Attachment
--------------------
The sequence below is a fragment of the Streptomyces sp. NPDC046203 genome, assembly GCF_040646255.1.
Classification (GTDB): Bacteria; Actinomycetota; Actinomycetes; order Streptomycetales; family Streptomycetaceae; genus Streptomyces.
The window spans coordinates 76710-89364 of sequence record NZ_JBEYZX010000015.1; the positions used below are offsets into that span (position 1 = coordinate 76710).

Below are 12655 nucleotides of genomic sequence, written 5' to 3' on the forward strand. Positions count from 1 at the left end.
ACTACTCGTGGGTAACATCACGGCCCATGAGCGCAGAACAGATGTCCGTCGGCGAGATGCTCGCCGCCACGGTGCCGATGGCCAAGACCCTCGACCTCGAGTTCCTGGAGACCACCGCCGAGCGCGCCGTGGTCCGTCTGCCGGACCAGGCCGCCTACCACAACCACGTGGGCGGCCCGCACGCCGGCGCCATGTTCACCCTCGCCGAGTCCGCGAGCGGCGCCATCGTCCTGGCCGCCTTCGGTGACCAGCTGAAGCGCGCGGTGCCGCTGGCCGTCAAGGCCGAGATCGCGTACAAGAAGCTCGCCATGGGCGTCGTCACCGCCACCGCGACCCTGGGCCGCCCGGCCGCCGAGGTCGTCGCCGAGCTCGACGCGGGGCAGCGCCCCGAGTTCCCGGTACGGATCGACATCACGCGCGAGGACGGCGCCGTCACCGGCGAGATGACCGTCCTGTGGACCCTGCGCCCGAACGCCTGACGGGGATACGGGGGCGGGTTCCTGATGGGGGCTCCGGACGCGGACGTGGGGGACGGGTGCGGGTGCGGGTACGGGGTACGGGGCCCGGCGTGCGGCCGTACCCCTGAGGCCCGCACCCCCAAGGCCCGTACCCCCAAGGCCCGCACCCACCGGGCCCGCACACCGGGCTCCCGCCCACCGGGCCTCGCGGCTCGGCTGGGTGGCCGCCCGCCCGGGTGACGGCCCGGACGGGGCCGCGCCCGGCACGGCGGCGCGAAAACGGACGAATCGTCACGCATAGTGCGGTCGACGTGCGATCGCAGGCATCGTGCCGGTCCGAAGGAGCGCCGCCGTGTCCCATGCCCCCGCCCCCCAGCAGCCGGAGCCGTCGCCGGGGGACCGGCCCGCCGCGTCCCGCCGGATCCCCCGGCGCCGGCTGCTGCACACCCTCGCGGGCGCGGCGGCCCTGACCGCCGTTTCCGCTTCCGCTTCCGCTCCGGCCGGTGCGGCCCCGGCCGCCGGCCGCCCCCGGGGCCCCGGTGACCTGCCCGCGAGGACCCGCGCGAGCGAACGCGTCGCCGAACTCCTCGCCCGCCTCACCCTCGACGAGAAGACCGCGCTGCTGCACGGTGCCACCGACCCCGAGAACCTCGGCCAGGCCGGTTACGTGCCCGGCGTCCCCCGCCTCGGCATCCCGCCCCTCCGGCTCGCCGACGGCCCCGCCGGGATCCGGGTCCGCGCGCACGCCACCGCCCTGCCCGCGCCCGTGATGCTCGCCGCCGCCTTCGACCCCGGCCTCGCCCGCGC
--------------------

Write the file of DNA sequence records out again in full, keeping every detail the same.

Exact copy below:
The sequence below is a fragment of the Streptomyces sp. NPDC046203 genome, assembly GCF_040646255.1.
Classification (GTDB): Bacteria; Actinomycetota; Actinomycetes; order Streptomycetales; family Streptomycetaceae; genus Streptomyces.
The window spans coordinates 76710-89364 of sequence record NZ_JBEYZX010000015.1; the positions used below are offsets into that span (position 1 = coordinate 76710).

Below are 12655 nucleotides of genomic sequence, written 5' to 3' on the forward strand. Positions count from 1 at the left end.
ACTACTCGTGGGTAACATCACGGCCCATGAGCGCAGAACAGATGTCCGTCGGCGAGATGCTCGCCGCCACGGTGCCGATGGCCAAGACCCTCGACCTCGAGTTCCTGGAGACCACCGCCGAGCGCGCCGTGGTCCGTCTGCCGGACCAGGCCGCCTACCACAACCACGTGGGCGGCCCGCACGCCGGCGCCATGTTCACCCTCGCCGAGTCCGCGAGCGGCGCCATCGTCCTGGCCGCCTTCGGTGACCAGCTGAAGCGCGCGGTGCCGCTGGCCGTCAAGGCCGAGATCGCGTACAAGAAGCTCGCCATGGGCGTCGTCACCGCCACCGCGACCCTGGGCCGCCCGGCCGCCGAGGTCGTCGCCGAGCTCGACGCGGGGCAGCGCCCCGAGTTCCCGGTACGGATCGACATCACGCGCGAGGACGGCGCCGTCACCGGCGAGATGACCGTCCTGTGGACCCTGCGCCCGAACGCCTGACGGGGATACGGGGGCGGGTTCCTGATGGGGGCTCCGGACGCGGACGTGGGGGACGGGTGCGGGTGCGGGTACGGGGTACGGGGCCCGGCGTGCGGCCGTACCCCTGAGGCCCGCACCCCCAAGGCCCGTACCCCCAAGGCCCGCACCCACCGGGCCCGCACACCGGGCTCCCGCCCACCGGGCCTCGCGGCTCGGCTGGGTGGCCGCCCGCCCGGGTGACGGCCCGGACGGGGCCGCGCCCGGCACGGCGGCGCGAAAACGGACGAATCGTCACGCATAGTGCGGTCGACGTGCGATCGCAGGCATCGTGCCGGTCCGAAGGAGCGCCGCCGTGTCCCATGCCCCCGCCCCCCAGCAGCCGGAGCCGTCGCCGGGGGACCGGCCCGCCGCGTCCCGCCGGATCCCCCGGCGCCGGCTGCTGCACACCCTCGCGGGCGCGGCGGCCCTGACCGCCGTTTCCGCTTCCGCTTCCGCTCCGGCCGGTGCGGCCCCGGCCGCCGGCCGCCCCCGGGGCCCCGGTGACCTGCCCGCGAGGACCCGCGCGAGCGAACGCGTCGCCGAACTCCTCGCCCGCCTCACCCTCGACGAGAAGACCGCGCTGCTGCACGGTGCCACCGACCCCGAGAACCTCGGCCAGGCCGGTTACGTGCCCGGCGTCCCCCGCCTCGGCATCCCGCCCCTCCGGCTCGCCGACGGCCCCGCCGGGATCCGGGTCCGCGCGCACGCCACCGCCCTGCCCGCGCCCGTGATGCTCGCCGCCGCCTTCGACCCCGGCCTCGCCCGCGC